JTPR

Social Media Debrief: Lessons from Atlanta

In Business Class, Connecting to Communicate, social media on February 25, 2010 at 10:01 am

I’ve got those post-conference/my-brain-is-full/now-what-do-I-do blues.

The good news is that my brain is full of good, useful information. The bad news is that now I’ve got to sort it out, maintain that post-conference enthusiasm for new information and put it to work for clients.

I spent the first three days of this week at a Ragan Communications Social Media for Communicators conference in Atlanta, listening to gurus and pros give their insights into social media and how to make the most of it. I’m still processing and decompressing – which means I’ll probably have fodder for plenty of upcoming social media posts – but, for now, I can offer a few key concepts that rose to the top.

Social media is huge. OK, no great revelation there, but a little context: Ragan CEO Mark Ragan pointed out (I’ll track down the primary source ASAP), if the number of people on Facebook were a country, they’d be the fourth-largest country in the world. (I can’t imagine what the GDP would be.)

You don’t own your brand. Your customers do. This isn’t new information – when you think about it, consumers have always owned the brand – but consumers’ ownership stake has increased with social media because they have greater control over the communication of that brand. (This idea was repeated in a number of ways by a number of speakers.)

Every day is Election Day. Always be campaigning, says Clyde Tuggle, Coca-Cola SVP Global Public Affairs and Comm, because consumers are constantly voting. You can lose an election (or competitive position) every day.

Sometimes it’s a good-enough world. A number of speakers (most notably, perhaps, Shel Holtz) pointed out that quality standards (especially for video, but also in terms of grammar, style, etc.) relax in the social media world. A shaky, hand-held video is acceptable if the content is good enough. On the other hand, too shaky and too amateurish (notes Brian Solis), and we’ll ignore it. So “good enough” means just that: GOOD enough – not, “Well, it’s bad but who cares?”

It’s all about ‘communitainment.’ That’s Mark Ragan’s word for what the world wants – real information, real communication, and really entertaining stuff. My take: It’s kind of like dating. Meet someone funny but shallow? Fun for a while, but it ain’t gonna last. Smart and boring? We’ll put up with THAT even less. Funny and smart? This might be love.

Mom rocks. It makes sense that Mommy Bloggers have the power: Women make the vast majority of household buying decisions. What do they want, according to Mommy Blogger Ace Beth Rosen? Engagement, genuine interest, lasting connections and empowerment. Wait: Are we dating again? (And, by the way, DON’T call them mommy bloggers.)

If I had a hammer. Renee Hamilton, formerly of Operation Smile, had the analogy of the week: The way a lot of organizations approach social media is akin to someone buying a hammer and then looking for something (anything!) to build. In other words, don’t grab the tool (social media) unless you know what you want to build and why. Otherwise, you’ll probably just end up running around hitting things.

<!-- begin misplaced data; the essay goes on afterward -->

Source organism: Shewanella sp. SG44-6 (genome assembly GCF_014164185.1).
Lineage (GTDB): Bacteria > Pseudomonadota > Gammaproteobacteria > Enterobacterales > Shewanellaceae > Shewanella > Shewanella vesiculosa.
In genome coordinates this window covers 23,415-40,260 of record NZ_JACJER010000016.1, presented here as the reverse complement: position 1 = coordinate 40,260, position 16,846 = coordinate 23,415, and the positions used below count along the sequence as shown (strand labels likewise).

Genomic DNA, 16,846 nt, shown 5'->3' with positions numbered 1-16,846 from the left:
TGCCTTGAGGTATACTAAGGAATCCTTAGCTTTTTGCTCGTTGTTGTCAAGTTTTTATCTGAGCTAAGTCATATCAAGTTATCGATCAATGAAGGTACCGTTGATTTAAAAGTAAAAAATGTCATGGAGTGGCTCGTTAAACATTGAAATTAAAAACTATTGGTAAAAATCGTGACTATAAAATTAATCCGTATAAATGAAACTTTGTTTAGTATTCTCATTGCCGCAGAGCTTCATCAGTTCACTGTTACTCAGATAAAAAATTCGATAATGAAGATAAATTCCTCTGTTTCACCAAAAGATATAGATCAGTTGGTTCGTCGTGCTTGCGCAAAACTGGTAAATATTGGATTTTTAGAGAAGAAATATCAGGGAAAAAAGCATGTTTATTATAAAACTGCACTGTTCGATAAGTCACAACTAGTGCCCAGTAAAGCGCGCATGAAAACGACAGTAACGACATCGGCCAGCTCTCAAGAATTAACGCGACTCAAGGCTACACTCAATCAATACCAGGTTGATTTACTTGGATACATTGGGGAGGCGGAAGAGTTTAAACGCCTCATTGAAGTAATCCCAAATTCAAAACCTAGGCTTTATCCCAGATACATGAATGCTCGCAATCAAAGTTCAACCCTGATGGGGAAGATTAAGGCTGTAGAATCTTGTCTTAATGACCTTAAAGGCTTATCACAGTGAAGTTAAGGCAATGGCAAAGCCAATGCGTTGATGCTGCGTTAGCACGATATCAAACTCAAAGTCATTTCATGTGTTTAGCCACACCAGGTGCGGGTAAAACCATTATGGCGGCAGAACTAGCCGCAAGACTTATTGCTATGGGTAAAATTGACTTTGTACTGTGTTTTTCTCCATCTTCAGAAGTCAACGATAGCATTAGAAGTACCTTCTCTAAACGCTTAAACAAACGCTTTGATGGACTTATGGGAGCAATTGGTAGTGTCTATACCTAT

Technology comes and goes; relationships last. SocMed and PR guru Brian Solis points out that, while the social media focus tends to be on the tools (Twitter, Facebook, Tweetdeck, etc. etc.), social media is not about technology – it’s about sociology and psychology. Just like old-school communications.

I’ve got plenty more in my notes, detail on these points and resources to offer in future posts. But, for now, one final thought:

It takes resources and tenacity. The people who are making social media work are dedicating time, energy and other resources, and they’re sticking with it. You have to be smart, relentless and untiring. Or you have to be willing to watch from the sidelines.

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  1. Great post, and thanks for sharing all you learned!

  2. Thanks for that, more than good enough, can’t wait to hear more.

  3. Wow. Terrific summary and nicely packaged.

    And I was there!

    I am printing this out and stealing for my next presentation. Love Renee’s hammer analogy.

  4. Mark — steal away! I’m flattered. And, after all, it’s only fair: I’ll steal plenty from what I heard this week.

  5. John–Thank you so much for this great synopsis! I’m flattered to have been included and that you enjoyed my presentation. I look forward to reading more of your great learnings and ideas on Social Media and such.
    Mark-Thanks for the props!

  6. Smart and funny, eh? Glad you married me anyway. Seriously, I love the analogy of the hammer.

  7. Here’s one reference for “Facebook as Fourth Largest Country.” From “Let’s Talk Social Media for Small Business,” written by John Jantsch of Duct Tape Marketing.

    Great stuff, john.

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